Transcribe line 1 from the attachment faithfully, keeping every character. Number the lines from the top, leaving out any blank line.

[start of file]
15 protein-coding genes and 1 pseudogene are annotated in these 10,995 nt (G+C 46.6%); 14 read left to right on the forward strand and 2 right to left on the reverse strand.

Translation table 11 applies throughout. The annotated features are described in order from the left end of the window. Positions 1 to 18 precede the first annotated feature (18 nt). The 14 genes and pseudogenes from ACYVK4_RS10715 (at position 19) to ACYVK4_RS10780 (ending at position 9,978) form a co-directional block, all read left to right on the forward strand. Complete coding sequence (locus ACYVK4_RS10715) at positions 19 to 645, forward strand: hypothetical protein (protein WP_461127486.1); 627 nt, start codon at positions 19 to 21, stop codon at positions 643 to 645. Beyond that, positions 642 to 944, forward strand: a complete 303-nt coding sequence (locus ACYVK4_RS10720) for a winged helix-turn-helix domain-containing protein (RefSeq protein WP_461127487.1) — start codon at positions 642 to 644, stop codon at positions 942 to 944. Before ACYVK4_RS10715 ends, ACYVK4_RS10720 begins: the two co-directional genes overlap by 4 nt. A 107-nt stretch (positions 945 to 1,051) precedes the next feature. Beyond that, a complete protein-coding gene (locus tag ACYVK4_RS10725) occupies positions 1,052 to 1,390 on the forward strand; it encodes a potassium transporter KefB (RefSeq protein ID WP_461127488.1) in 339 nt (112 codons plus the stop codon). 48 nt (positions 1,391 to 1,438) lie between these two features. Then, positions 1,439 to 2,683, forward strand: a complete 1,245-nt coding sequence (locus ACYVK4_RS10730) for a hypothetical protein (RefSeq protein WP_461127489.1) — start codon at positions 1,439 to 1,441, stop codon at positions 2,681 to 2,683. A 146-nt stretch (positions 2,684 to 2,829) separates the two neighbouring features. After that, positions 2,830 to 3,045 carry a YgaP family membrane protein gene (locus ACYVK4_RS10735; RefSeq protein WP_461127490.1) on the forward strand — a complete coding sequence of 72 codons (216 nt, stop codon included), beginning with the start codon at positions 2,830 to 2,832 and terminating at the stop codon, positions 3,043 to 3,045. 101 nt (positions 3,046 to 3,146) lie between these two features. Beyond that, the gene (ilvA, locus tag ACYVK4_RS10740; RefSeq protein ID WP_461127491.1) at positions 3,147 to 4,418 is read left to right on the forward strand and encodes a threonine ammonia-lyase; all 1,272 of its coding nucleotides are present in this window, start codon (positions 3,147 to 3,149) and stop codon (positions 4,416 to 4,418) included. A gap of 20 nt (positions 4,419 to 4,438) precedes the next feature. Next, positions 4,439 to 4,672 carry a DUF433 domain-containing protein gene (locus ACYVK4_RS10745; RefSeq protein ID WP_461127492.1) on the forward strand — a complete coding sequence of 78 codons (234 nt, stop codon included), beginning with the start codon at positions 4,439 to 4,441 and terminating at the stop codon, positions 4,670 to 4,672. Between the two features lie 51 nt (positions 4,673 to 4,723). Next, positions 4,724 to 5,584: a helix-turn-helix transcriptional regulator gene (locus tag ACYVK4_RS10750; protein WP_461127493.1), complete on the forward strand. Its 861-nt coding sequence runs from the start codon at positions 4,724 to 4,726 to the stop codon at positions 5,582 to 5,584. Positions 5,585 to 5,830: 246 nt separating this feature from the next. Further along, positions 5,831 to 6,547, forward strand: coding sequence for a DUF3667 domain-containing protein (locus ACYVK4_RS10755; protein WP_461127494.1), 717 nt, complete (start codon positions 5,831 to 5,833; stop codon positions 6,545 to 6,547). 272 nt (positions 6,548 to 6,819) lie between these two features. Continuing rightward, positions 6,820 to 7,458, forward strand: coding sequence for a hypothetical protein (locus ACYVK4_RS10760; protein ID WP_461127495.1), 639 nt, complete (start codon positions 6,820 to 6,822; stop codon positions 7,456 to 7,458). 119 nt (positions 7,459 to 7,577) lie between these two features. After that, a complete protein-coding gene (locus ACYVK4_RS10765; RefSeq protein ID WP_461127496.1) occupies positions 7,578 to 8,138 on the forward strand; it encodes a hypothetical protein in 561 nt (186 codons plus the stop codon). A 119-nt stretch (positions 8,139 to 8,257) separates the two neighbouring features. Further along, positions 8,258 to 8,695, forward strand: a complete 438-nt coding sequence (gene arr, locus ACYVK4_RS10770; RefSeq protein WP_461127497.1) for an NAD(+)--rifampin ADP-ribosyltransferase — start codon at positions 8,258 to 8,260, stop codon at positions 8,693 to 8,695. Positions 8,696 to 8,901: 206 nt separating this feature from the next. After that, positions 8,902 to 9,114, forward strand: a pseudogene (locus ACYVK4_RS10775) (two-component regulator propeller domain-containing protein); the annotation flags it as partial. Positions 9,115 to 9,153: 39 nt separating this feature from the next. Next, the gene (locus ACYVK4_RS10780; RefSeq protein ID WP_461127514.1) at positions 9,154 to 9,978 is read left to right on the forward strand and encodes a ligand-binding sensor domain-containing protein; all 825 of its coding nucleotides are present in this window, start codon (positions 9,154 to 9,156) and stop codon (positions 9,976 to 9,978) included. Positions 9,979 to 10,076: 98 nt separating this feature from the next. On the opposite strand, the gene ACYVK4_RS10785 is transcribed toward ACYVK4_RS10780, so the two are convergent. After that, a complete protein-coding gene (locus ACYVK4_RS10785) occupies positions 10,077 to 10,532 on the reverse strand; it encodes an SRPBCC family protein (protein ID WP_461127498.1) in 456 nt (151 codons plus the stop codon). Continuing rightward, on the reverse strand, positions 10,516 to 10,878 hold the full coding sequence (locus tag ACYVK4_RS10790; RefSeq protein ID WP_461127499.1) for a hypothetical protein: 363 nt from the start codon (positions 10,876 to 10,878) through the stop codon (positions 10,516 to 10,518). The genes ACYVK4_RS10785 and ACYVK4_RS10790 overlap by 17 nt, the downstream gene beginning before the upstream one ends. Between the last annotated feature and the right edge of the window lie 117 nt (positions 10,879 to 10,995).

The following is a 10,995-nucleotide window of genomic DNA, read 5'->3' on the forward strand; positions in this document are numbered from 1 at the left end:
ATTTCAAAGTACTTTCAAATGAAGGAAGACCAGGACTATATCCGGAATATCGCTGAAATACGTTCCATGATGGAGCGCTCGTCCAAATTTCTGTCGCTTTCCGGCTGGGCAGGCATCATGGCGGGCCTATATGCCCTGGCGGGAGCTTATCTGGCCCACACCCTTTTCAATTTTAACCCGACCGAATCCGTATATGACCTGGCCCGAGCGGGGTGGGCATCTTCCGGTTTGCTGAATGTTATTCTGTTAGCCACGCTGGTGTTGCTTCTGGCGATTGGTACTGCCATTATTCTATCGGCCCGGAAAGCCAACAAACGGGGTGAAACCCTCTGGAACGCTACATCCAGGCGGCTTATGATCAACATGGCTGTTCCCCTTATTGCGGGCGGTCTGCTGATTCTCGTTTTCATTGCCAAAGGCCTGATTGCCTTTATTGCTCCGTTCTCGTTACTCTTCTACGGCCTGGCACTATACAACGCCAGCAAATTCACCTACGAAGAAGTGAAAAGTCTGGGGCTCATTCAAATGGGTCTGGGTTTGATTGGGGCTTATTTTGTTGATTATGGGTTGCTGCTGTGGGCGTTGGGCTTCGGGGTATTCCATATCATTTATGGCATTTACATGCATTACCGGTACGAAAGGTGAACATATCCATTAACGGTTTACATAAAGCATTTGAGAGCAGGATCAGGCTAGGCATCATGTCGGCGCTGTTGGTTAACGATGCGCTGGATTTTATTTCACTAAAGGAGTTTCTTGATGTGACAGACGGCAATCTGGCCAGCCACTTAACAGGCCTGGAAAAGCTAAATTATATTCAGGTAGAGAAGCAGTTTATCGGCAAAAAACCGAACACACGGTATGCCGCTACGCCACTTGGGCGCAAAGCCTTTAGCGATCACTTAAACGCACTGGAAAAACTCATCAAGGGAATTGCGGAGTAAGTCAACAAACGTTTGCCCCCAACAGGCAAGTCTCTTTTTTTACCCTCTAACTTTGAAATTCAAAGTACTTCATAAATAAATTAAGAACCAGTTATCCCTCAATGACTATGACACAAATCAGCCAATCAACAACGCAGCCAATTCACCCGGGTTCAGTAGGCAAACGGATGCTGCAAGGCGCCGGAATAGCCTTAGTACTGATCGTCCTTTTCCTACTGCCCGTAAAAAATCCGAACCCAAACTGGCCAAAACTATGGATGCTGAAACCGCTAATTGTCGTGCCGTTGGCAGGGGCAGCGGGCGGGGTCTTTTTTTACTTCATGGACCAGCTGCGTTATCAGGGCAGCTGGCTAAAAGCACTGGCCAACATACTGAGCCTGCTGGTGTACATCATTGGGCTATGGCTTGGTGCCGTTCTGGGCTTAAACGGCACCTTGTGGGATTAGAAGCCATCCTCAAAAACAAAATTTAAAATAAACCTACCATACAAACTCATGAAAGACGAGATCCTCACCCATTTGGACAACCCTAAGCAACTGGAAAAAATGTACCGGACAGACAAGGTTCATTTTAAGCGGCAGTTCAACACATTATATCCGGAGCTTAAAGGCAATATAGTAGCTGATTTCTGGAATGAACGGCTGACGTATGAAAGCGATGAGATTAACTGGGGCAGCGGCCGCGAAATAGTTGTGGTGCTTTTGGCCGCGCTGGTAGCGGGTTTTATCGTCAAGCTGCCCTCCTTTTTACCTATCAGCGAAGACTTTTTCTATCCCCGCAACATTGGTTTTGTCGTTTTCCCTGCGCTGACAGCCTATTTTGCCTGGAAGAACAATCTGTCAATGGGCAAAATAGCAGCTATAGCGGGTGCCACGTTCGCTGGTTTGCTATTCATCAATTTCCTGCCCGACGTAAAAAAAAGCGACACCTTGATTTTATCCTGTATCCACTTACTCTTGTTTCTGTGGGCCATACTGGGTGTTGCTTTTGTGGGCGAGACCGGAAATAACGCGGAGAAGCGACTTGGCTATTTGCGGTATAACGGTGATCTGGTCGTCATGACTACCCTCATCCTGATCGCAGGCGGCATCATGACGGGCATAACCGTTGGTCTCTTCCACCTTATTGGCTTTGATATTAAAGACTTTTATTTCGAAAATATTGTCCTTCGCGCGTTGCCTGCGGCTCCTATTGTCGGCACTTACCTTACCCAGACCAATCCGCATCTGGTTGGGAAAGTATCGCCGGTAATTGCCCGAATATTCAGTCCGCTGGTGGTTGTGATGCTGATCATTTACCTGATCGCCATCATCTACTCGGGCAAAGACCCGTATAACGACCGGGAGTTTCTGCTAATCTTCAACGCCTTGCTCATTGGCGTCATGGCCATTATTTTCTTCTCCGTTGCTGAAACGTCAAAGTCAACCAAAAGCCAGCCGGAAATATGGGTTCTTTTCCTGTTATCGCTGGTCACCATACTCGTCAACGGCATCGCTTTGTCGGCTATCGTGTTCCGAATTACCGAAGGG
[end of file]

15 protein-coding genes and 1 pseudogene are annotated in these 10,995 nt (G+C 46.6%); 14 read left to right on the forward strand and 2 right to left on the reverse strand.